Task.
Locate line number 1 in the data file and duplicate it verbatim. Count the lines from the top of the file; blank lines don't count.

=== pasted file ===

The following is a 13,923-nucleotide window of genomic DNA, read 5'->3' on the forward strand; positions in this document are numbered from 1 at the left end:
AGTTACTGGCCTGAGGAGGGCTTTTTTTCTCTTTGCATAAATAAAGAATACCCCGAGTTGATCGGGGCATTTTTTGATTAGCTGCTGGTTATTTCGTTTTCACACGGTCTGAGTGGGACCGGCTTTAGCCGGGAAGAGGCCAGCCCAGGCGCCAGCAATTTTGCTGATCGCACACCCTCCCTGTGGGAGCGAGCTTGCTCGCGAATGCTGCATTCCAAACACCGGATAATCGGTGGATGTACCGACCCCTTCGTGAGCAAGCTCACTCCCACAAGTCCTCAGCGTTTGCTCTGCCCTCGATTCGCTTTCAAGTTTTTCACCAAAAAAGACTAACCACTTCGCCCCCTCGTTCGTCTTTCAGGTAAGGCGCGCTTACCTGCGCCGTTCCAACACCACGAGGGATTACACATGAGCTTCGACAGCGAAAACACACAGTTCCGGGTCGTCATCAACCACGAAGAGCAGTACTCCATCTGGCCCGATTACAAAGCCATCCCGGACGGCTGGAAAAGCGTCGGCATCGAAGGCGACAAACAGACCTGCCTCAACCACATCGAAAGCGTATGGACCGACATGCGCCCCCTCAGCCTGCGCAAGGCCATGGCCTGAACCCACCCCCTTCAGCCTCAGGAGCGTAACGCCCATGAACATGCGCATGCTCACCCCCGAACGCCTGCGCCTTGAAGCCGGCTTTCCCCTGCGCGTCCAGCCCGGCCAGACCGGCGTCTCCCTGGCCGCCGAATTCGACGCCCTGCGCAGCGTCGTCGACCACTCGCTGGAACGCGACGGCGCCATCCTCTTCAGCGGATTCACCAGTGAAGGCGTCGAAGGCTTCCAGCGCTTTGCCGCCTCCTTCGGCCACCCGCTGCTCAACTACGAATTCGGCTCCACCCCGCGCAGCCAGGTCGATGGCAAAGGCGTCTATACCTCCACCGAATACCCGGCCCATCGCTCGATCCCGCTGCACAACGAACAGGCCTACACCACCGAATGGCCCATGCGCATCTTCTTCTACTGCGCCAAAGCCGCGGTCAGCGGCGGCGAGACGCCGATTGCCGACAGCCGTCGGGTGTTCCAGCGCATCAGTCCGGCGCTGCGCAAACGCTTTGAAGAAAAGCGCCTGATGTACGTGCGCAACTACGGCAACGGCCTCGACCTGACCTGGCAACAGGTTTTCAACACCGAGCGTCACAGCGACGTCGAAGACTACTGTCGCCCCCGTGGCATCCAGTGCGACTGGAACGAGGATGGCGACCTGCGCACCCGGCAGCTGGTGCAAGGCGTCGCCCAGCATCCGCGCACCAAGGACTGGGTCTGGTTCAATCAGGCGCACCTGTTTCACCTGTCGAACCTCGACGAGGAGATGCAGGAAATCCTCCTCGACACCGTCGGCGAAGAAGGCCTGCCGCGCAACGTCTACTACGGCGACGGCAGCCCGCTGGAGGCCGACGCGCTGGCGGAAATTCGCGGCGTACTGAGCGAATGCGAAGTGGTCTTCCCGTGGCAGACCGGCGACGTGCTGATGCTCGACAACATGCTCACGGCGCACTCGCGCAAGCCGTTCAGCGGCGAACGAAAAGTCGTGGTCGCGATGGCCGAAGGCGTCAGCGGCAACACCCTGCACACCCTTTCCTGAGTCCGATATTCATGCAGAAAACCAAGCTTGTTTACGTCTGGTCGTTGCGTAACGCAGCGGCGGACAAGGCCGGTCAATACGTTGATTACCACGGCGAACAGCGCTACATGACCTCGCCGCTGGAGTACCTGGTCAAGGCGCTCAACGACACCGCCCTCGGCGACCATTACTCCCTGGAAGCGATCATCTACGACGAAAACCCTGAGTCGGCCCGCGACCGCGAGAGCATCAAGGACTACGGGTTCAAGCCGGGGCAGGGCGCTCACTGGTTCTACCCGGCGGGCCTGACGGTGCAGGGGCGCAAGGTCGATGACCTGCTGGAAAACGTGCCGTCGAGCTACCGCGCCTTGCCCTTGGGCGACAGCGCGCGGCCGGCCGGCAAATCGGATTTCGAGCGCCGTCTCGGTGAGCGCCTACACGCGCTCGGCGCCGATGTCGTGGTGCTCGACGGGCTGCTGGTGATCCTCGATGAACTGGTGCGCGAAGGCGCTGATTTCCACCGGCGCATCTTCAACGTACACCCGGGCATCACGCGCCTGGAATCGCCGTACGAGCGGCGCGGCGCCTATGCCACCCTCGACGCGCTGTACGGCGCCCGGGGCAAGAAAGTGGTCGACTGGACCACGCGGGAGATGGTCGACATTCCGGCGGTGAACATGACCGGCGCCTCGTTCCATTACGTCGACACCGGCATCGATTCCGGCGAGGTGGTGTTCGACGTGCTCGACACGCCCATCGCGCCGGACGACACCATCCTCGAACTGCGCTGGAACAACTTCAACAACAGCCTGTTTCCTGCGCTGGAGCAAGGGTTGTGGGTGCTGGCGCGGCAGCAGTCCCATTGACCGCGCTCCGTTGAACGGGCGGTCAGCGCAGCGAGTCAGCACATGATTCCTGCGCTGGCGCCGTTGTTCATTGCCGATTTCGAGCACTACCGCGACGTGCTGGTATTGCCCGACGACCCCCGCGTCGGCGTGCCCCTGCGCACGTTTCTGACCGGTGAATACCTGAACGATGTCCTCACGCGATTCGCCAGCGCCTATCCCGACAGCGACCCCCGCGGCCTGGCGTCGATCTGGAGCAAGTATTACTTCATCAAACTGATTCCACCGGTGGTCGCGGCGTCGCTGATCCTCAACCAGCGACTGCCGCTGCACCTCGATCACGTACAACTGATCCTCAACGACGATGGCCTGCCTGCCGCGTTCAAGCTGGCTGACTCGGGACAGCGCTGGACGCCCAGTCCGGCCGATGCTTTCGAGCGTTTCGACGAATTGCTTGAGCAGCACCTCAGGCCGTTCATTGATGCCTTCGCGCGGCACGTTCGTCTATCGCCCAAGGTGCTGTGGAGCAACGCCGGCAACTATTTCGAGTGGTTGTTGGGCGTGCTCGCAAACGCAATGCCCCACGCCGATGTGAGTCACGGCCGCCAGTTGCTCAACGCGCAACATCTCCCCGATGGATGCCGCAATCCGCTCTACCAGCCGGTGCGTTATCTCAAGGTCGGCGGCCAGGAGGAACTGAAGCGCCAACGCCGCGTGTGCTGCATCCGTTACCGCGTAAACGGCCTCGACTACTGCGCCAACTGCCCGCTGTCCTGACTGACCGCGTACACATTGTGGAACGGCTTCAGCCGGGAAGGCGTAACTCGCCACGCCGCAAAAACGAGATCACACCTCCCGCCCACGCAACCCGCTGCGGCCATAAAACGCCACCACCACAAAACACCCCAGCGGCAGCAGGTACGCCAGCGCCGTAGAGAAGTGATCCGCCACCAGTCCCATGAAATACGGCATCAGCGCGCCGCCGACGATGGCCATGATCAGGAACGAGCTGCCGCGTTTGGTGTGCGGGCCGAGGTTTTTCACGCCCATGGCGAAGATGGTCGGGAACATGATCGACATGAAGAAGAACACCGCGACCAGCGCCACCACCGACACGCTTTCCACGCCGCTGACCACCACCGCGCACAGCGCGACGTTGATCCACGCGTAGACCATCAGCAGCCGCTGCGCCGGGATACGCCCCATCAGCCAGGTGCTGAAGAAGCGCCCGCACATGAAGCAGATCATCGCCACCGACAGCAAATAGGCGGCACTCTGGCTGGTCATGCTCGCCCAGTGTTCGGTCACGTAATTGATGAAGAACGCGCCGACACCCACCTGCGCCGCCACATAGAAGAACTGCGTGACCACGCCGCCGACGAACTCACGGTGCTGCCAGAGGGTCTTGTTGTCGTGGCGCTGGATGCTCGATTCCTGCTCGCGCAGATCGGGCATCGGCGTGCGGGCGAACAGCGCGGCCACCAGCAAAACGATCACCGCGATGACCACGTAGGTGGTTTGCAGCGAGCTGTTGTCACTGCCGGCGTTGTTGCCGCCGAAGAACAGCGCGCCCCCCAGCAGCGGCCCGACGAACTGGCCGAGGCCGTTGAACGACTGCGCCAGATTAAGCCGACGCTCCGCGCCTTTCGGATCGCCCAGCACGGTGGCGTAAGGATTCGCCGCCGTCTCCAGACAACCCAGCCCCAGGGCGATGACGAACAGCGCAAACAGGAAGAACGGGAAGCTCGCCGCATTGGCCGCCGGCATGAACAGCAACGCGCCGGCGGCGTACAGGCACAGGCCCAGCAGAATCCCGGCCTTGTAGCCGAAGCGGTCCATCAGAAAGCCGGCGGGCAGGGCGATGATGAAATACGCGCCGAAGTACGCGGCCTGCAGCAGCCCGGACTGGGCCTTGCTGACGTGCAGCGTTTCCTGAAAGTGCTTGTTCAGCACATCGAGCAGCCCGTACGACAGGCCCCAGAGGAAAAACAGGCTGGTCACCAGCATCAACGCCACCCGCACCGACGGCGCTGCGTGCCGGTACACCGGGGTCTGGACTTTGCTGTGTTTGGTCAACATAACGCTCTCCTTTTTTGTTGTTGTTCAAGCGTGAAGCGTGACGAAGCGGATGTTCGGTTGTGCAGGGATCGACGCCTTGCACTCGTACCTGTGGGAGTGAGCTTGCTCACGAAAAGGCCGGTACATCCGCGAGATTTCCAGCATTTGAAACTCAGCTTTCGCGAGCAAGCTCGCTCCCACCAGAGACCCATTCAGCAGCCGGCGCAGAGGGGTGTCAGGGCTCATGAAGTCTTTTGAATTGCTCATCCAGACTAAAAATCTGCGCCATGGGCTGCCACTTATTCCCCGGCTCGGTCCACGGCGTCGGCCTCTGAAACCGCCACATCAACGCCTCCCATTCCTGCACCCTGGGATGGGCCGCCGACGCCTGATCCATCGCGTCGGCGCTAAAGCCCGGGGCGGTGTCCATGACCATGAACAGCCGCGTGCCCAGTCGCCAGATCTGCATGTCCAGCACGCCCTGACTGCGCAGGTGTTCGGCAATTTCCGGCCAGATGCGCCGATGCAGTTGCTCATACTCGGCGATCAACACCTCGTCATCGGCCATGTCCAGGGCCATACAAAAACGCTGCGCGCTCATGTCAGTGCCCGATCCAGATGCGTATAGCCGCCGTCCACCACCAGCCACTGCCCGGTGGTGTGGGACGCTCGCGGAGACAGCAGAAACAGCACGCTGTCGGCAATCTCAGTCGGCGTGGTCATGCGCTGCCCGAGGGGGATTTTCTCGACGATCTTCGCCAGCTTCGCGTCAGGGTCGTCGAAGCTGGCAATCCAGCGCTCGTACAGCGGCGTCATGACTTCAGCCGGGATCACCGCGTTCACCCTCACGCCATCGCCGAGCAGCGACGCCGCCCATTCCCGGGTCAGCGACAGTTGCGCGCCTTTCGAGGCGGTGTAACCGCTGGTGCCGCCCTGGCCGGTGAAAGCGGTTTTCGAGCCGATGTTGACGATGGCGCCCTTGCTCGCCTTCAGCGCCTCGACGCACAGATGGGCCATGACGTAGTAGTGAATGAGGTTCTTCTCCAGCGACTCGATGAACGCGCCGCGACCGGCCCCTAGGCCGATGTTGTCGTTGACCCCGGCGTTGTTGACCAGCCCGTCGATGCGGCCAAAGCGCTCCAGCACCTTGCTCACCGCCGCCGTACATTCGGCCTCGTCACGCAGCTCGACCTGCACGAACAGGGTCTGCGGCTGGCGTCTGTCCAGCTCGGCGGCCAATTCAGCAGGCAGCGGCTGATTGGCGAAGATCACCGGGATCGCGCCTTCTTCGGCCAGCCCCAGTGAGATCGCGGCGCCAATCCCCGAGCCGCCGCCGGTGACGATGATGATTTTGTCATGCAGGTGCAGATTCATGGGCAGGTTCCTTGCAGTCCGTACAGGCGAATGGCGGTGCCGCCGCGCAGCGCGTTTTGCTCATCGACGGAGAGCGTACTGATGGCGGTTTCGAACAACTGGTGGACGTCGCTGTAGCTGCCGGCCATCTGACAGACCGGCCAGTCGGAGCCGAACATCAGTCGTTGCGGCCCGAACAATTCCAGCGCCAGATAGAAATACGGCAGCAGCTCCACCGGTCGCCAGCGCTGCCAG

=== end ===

The following is a 13,923-nucleotide window of genomic DNA, read 5'->3' on the forward strand; positions in this document are numbered from 1 at the left end: